Ryan Responds to National Anthem Controversy

YOUNGSTOWN, Ohio – U.S. Rep. Tim Ryan’s presidential campaign attributed his failure to place his hand on his heart during the singing of the National Anthem during Tuesday night’s 2020 Democratic presidential debate to “a moment of absentmindedness.”

Ryan, D-13 Ohio, created a stir when he was the only one of the 10 candidates participating in the Detroit debate to fail to place his hand on his heart during singing of “The Star Spangled Banner” that opened the debate. At 11:17 a.m., Ryan for America released the following statement to respond to the controversy:

“Congressman Ryan wasn’t protesting and didn’t mean to make any statement last night in Detroit, it was a moment of absentmindedness while on a debate stage that won’t happen again. He was, in fact, singing along with the choir to honor our country.  Congressman Ryan loves our country and will continue to honor the flag during the anthem in future events, as he has in countless events in the past.”

The slight drew swift response on Twitter. 

“Rep. Tim Ryan didn’t put his hand over his heart during the national anthem. I guess he’s appealing to the Kaepernick wing of the Democratic Party,” Ari Fleischer, press secretary for former President George W. Bush, wrote. Colin Kaepernick, a former quarterback for the San Francisco 49ers, protested police brutality in 2016 by kneeling during the national anthem.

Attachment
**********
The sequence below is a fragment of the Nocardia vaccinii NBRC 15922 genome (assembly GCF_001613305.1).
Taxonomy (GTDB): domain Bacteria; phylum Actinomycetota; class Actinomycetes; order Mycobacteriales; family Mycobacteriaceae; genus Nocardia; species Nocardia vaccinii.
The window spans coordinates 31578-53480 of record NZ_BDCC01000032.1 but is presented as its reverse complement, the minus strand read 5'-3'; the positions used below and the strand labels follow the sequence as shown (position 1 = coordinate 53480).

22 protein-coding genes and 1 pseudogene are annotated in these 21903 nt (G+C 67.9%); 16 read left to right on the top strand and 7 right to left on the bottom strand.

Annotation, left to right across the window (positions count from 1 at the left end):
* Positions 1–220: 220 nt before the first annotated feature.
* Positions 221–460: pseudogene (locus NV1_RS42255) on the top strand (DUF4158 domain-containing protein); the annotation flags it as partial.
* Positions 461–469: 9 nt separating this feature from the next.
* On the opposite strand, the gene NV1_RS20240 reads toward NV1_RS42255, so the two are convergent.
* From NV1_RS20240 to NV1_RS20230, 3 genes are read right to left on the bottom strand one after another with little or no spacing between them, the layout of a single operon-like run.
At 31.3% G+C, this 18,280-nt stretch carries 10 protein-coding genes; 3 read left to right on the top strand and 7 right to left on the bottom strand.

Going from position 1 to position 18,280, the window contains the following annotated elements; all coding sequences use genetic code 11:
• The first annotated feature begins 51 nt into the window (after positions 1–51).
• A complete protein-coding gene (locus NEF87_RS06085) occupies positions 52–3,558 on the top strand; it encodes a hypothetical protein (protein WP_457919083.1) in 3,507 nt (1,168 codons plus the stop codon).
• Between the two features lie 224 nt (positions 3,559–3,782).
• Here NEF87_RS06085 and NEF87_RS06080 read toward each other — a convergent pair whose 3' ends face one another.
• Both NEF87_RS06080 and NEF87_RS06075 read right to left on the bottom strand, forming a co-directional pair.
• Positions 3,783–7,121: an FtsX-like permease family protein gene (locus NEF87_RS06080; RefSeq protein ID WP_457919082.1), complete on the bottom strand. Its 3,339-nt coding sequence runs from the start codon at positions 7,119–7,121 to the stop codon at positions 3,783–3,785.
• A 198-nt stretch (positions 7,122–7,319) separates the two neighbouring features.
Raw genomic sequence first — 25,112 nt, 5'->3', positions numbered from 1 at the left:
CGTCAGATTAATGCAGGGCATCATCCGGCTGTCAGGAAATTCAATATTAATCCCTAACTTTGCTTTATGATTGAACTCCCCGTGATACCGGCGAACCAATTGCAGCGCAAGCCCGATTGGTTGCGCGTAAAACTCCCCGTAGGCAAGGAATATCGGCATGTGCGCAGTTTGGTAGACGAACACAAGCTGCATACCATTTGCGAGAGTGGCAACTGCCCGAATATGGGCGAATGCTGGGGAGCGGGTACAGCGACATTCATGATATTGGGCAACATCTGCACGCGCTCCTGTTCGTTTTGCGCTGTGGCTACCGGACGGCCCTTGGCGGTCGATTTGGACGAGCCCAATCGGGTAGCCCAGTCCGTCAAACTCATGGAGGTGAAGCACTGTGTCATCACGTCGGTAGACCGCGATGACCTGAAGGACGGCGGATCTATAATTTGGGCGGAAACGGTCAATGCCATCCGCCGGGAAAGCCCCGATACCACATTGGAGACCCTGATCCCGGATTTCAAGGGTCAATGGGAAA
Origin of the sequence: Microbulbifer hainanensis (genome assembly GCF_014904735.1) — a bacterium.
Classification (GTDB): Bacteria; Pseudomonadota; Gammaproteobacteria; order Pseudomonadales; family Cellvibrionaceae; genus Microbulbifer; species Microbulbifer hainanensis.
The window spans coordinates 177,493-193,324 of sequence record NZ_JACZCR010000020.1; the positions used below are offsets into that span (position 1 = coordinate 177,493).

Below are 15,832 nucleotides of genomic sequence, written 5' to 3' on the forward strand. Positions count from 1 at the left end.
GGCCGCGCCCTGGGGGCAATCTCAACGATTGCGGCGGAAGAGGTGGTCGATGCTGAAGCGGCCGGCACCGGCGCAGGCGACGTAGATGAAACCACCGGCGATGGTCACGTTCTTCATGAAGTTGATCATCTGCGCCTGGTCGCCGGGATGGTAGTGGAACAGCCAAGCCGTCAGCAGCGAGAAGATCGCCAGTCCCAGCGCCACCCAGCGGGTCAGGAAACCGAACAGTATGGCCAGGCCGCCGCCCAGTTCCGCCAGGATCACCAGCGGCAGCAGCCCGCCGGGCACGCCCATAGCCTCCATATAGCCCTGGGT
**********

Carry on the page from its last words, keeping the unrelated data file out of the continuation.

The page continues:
“Put your hand over you heart for the Star Spangled Banner!!!” Meghan McCain, daughter of the late U.S. Sen. John McCain and a co-host of ABC’s “The View” – on which Ryan announced his candidacy earlier this year – tweeted.

After the debate, Ryan told WFMJ that he loves the country as much as anyone else. 

“I’ve been having the National Anthem played at football games. I put my hand on my heart for the Pledge of Allegiance,” he said.

John P. Brown III, a Navy Vietnam veteran and former national commander of AMVETS, said this morning that Ryan should have shown proper respect for the flag during the nation anthem. 

“I’m a Democrat and it bothered me a little bit,” he said. He has participated in several parades and children he would have thought to be to young to show proper respect put their hands over their heart as the flag went by.

According to the U.S. Code, persons other than military personnel and veterans should “stand at attention with their right hand over their heart” during the anthem either facing the American flag or, if the flag is not present, facing the music. 

A Ryan defender on Twitter said most people over the age of 50 were not taught in school to put their hands over their heart, and were instead taught to stand at attention. 

At many sporting events, people are often seen standing at attention – their hands at their sides or behind them – rather than having their hand over their heart.

Ryan is far from the only person to commit the breach in patriotic protocol. A YouTube video shows U.S. President Donald Trump apparently being prodded by his wife, Melania, an immigrant, to put his hand over his heart during the playing of the anthem at the 2017 White House Easter celebration. 

Still, the congressman’s failure to do so was lampooned last night on The Late Show, which was broadcast live on CBS. And news organizations also picked up on the oversight.

Copyright 2024 The Business Journal, Youngstown, Ohio.